Dieterich Bonhoeffer in his book Life Together relates the inestimable value for Christians to have the opportunity to live among other Christians.  Bonhoeffer identifies the default mode of life as a Christian before the Last Day as one of remaining alone scattered in far countries.  Just as Jesus experienced his disciples deserting him to die alone on the cross, the Christian today finds life in the kingdom lived among enemies.  In the midst of this solitary environment “The physical presence of other Christians is a source of incomparable joy and strength to the believer”

Those are some amazing comments made by Bonhoeffer. We don’t often think of one another as an incomparable source of joy and strength.  But imagine what it would be like if every time you came to worship in the next few weeks you were the only one there other than the pastor and the organist. You would sure miss the other members of the congregation. We can easily overlook or take for granted how important the presence of fellow believers in our congregation is to us.

We may not always like each other, we may have had our feelings hurt or been misunderstood by one or a few people in the church at one time or another, but we actually derive great comfort from the presence of others.

Some people have asked me what it is like to have a 90 minute drive to come here? If I were to come only to sit at a desk and work at a computer it would seem like a long distance to drive. But driving 90 minutes is a very small cost for the opportunity to worship with so many members of the body of Christ.  To be in the presence of many believers is an invaluable privilege, not a sacrifice.

Part of the Western European heritage that so many of us share is reluctance to share feelings and be open about our appreciation and love for others.  In a way the unspoken myth is that we ought to be self sufficient unto ourselves and always be able to answer the question of how are you doing with “I’m fine, or even better, I’m blessed in Christ.” Yet Bonhoeffer makes a case that it is entirely Biblical to desire the fellowship of other believers and be encouraged by this:

“The believer feels no shame, as though he were still living too much in the flesh, when he yearns for the physical presence of other Christians.  Man was created a body, the Son of God appeared on earth in the body, he was raised in the body, in the sacrament the believer receives the Lord Christ in the body, and the resurrection of the dead will bring about the perfected fellowship of God’s spiritual–physical creatures.  The believer therefore lauds the Creator, the Redeemer, God, Father, Son, and Holy Spirit, for the bodily presence of a brother.”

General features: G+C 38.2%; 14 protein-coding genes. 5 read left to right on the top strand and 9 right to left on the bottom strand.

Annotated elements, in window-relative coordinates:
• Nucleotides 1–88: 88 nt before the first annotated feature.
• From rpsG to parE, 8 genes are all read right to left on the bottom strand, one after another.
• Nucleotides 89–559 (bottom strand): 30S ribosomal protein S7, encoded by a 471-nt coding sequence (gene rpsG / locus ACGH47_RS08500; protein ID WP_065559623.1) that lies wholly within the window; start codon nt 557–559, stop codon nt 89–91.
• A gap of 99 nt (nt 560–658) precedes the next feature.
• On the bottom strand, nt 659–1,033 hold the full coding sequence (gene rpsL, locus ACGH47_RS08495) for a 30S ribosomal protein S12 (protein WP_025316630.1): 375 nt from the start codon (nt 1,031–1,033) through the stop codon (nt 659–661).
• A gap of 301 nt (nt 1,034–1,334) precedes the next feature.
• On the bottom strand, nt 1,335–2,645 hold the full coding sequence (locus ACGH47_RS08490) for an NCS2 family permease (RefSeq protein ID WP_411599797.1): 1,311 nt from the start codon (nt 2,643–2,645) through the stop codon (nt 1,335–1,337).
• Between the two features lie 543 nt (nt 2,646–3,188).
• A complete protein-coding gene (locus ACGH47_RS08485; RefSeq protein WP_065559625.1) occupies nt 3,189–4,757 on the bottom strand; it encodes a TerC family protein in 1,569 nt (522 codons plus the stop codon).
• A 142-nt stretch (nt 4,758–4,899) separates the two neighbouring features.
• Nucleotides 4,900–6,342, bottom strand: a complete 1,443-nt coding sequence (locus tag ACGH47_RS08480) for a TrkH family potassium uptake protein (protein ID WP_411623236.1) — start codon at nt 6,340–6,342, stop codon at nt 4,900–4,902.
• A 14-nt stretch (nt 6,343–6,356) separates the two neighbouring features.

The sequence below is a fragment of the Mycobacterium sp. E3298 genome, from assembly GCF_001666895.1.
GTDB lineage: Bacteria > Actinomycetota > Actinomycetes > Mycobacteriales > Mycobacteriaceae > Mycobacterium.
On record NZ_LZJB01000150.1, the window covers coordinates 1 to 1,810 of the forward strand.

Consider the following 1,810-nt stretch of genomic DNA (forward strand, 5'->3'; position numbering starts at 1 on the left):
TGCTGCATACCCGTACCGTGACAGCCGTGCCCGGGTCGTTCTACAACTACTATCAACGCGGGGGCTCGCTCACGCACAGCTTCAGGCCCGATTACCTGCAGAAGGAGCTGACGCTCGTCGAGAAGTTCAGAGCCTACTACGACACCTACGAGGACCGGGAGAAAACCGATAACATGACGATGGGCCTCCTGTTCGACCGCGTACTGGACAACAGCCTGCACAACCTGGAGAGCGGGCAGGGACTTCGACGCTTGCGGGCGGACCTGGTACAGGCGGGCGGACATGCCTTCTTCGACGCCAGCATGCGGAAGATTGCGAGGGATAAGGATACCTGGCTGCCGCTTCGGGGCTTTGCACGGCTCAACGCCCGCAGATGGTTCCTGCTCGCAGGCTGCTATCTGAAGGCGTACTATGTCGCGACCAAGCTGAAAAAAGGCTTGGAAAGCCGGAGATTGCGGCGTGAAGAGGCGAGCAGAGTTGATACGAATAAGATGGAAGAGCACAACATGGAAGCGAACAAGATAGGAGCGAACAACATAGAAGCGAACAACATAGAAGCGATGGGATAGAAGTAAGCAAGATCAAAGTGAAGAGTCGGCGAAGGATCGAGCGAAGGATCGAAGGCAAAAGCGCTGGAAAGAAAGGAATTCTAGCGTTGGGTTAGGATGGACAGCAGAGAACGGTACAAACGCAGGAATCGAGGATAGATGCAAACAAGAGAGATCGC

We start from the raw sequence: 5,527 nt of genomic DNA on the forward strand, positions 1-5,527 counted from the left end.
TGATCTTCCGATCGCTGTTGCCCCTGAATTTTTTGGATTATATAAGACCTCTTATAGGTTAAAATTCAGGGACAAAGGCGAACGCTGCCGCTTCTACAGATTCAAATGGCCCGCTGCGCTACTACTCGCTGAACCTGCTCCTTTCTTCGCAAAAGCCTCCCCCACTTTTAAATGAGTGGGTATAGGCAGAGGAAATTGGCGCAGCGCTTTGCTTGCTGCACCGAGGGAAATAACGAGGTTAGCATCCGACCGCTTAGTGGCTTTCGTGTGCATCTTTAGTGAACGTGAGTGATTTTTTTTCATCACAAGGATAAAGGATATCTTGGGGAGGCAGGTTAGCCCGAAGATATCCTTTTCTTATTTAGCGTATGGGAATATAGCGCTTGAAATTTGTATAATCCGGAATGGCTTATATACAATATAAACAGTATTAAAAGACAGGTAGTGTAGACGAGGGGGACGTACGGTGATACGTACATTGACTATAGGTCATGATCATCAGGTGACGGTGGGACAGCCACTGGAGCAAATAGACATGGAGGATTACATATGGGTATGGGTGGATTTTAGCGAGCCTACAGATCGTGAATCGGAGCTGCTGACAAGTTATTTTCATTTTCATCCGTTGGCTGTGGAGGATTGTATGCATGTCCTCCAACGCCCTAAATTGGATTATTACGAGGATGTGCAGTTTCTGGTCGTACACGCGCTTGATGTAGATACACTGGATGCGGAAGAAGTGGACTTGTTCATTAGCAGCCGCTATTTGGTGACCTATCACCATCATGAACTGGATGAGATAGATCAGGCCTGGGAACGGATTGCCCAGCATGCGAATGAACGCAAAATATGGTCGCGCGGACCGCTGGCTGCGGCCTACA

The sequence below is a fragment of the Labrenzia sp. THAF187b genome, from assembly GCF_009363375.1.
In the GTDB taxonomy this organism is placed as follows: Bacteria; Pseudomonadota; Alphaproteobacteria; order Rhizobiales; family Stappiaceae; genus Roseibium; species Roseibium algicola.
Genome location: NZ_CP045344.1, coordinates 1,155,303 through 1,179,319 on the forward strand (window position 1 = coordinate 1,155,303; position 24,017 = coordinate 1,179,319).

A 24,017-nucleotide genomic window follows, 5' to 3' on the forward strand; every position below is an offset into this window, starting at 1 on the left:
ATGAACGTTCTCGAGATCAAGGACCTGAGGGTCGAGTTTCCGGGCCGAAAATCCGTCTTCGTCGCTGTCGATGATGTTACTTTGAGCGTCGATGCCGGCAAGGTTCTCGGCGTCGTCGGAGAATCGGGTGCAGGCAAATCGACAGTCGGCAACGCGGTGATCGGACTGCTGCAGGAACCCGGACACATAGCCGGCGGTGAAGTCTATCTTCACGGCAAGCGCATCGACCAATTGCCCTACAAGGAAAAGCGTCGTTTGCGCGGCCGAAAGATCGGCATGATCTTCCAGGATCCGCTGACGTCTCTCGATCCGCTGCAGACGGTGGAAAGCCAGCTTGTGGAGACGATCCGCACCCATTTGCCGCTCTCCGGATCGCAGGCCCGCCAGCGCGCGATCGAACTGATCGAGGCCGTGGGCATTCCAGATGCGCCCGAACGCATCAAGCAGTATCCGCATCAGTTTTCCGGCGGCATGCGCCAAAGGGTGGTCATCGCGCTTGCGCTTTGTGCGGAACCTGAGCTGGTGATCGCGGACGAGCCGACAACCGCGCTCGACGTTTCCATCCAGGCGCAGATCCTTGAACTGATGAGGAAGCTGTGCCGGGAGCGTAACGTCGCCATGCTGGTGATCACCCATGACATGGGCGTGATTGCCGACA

Unity is not only within our congregation, but also within our family relationships.  The basic unit in our society as God has created and designed is the family and specifically through marriage. Even if you are single, you are defined by the circumstances of family and marriage that led to your birth.

Unity exists in our families in the same way, as a blessing from God above.   Ephesians chapter 5 describes the church’s submission to Christ as the model by which husbands and wives love each other.

Now as the church submits to Christ, so also wives should submit in everything to their husbands…In the same way husbands should love their wives as their own bodies.  He who loves his wife loves himself. For no one ever hated his own flesh, but nourishes and cherishes it, just as Christ does the church,”

Unity comes in our families comes from this foundation of husband and wife loving each other as Christ loved the church.  Submission is of course an unpopular word in our culture. But the submission described in God’s Word is not a ‘do as I say or else submission’ , but a practice of willingly accepting God’s blessings from above.  Submission in marriage is simply accepting the blessings from above of the forgiveness we have in Christ.

Unity is something we already have in Christ, and is something we can continue to strive for as we grow into the fullness of our faith. During this time of Advent, as we consider how the world changed at the birth of Jesus, let us pause and appreciate the cause for unity that our Lord’s birth brings to us.